Subnet Mask 255.255.255.0 (Subnet for that network)

Gateway 192.168.1.3 (Netopia gateway)

Hop count  2  (default, assumed correct)

when I try to save it shows a conflict .. but doesn't display where the conflict.  message is truncated ..

What am I doing wrong ?

Thank you .. Michael

New Member

Re: Using RVS4000 within existing Network to isolate network gro

You don't need a route. Right now all traffic leaving the new subnet is sent to the gateway of the netopia subnet. That traffic should then be sent out that interface because they are on the same subnet. You could be having a problem in one of two places. First what you should do is download wireshark on one of the file servers. It is fairly easy to use so I will leave that up to you. Then start a capture and see if you get any packets coming from the RVS4000 Internet IP address. Let me know what happens.

New Member

Re: Using RVS4000 within existing Network to isolate network gro

Perhaps I explained this wrong ..

Primary Internet Router   - 192.168.1.3

Within this network are hostPC, PC and NAS file servers, printers, etc., addressed 192.168.1.10 - 254

Subnet Router 0 Cisco RVS4000 WAN External IP is set at 192.168.1.4

                                                 LAN  Internal IP is 192.168.16.1

Within this network are host PC's addressed 192.168.16.10-50 (DCHP)

I need to be able to have PC's within the subnet be able to access Hosts, File servers, and printers on the Main network ..

I can access the internet from within the subnet but not any hosts on the upper level network.  How do I get them to show up on Network Places or ?

Thank you ..

New Member

Re: Using RVS4000 within existing Network to isolate network gro

You won't be able to see them on Network Places because they are on different subnets. However you should try to access them by typing \\192.168.1.x\ into the address bar of a Windows Explorer window. I don't think it will work, but it depends on the firewall. Unfortunately I think you may be out of luck if this does not work, I can't think of a setting that would allow this, this is a more advanced function. I will think about it and see what I can come up with.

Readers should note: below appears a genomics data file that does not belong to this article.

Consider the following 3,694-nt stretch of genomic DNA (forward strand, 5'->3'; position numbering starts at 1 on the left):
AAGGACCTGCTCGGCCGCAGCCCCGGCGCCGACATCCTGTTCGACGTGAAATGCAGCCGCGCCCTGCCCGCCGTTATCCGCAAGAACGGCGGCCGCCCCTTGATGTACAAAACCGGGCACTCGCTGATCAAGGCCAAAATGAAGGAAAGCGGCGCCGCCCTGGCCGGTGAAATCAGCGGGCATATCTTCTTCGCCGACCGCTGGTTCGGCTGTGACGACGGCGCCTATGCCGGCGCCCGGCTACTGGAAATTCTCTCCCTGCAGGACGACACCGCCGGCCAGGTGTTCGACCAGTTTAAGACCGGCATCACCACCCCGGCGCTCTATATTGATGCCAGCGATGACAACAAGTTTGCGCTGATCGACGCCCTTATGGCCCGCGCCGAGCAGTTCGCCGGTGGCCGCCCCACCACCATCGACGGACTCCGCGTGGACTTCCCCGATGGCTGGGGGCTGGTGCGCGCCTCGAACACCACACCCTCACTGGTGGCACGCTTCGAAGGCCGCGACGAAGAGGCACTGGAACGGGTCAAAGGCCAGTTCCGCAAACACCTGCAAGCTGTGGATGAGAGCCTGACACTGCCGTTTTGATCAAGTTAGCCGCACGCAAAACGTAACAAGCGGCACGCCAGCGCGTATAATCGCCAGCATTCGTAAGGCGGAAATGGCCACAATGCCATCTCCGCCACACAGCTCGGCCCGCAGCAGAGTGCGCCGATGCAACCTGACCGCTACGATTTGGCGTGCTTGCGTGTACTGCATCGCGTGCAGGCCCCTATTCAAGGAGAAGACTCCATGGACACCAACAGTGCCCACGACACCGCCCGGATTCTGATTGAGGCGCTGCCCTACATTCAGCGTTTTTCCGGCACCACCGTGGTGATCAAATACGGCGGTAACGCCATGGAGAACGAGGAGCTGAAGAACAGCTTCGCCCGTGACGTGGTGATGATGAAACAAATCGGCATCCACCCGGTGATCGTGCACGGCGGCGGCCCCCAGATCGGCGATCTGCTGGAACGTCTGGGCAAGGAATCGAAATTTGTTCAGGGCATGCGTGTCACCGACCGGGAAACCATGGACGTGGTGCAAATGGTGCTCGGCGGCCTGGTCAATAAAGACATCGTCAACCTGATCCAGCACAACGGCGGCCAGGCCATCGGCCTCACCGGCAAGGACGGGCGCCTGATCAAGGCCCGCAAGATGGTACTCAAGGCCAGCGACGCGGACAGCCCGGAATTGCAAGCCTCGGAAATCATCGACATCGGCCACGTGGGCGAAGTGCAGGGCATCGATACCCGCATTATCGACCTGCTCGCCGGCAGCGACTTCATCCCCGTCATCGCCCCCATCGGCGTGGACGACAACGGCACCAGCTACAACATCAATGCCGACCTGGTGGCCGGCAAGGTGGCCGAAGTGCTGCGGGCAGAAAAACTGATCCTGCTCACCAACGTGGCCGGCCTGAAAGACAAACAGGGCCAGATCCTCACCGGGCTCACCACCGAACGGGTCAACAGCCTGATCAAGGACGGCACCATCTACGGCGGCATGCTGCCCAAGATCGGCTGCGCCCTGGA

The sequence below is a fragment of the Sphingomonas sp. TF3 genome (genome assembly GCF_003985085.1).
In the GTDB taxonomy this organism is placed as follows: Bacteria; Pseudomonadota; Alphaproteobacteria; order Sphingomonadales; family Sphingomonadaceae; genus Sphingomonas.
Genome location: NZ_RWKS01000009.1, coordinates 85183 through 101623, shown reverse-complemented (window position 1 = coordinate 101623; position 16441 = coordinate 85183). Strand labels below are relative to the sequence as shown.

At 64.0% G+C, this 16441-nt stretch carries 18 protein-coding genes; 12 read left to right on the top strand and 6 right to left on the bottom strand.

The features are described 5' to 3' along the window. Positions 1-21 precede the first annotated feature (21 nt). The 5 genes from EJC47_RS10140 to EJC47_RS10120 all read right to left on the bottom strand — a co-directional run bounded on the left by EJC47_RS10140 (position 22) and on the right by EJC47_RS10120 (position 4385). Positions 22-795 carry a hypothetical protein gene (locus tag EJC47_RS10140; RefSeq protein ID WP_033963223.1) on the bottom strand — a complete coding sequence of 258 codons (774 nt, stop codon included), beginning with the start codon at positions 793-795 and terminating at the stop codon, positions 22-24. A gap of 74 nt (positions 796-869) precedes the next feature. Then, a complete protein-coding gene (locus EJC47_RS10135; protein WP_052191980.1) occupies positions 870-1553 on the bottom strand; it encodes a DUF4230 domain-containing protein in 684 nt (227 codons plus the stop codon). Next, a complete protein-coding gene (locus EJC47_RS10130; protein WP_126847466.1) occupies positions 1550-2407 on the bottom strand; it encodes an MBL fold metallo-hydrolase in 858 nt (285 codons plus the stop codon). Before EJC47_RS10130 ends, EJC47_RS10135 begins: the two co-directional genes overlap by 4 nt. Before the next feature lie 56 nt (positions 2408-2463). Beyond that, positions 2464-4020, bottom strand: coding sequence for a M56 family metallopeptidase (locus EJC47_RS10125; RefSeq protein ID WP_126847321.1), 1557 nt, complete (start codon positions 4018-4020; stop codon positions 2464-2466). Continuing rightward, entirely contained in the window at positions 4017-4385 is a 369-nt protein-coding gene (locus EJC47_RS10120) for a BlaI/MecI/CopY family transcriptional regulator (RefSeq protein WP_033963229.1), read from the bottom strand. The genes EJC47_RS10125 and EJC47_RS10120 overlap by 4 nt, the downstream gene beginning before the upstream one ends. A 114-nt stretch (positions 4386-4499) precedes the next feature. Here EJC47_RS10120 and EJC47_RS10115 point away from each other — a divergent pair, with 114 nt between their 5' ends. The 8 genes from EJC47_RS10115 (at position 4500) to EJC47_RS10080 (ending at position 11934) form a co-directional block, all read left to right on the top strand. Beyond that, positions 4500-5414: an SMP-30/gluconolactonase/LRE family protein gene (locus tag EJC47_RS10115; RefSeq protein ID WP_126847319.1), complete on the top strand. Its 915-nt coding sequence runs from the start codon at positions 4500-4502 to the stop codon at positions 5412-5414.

You could however try to open up the ports on the Firewall, but that would allow access both ways.

New Member

Re: Using RVS4000 within existing Network to isolate network gro

I was in the exact same boat as the original poster, so this thread already helped me to get everything set up. I, however, need access the other direction I think. We need the computers on the wireless network to be able to print from a printer inside of the RVS4000. This is where it gets a little confusing.

All of the computers on the network are already using a VPN to access remote desktops at another office, so setting up a VPN on the RVS4000 isn't really an option I don't think. Is there anything I can do short of setting up a different printer outside of the RVS4000 on the wireless network? Thanks in advance, I've already been helped a great deal.

New Member

Re: Using RVS4000 within existing Network to isolate network gro

You could use port forwarding to forward all traffic on that port to the printers IP. Then when you add the network printer in computers outside the RVS4000 just set the printers IP to the external IP of the RVS4000. The hardest part is finding the port, I think most standard printers use 9100, but I believe you can check it under the printers port properties as well. If that does not work use wireshark or MS network monitor to see what ports packets are being sent to when you print from a machine.

Let me know if that helps.

New Member

Re: Using RVS4000 within existing Network to isolate network gro

I am able to enter the network printer address and go straight to it's Web interface .. I cannot however seem to get ADD printer to find it that way.  Any ideas ?

Michael

New Member

Re: Using RVS4000 within existing Network to isolate network gro

I am not sure what OS you are using, but I would try to add it manually, like this: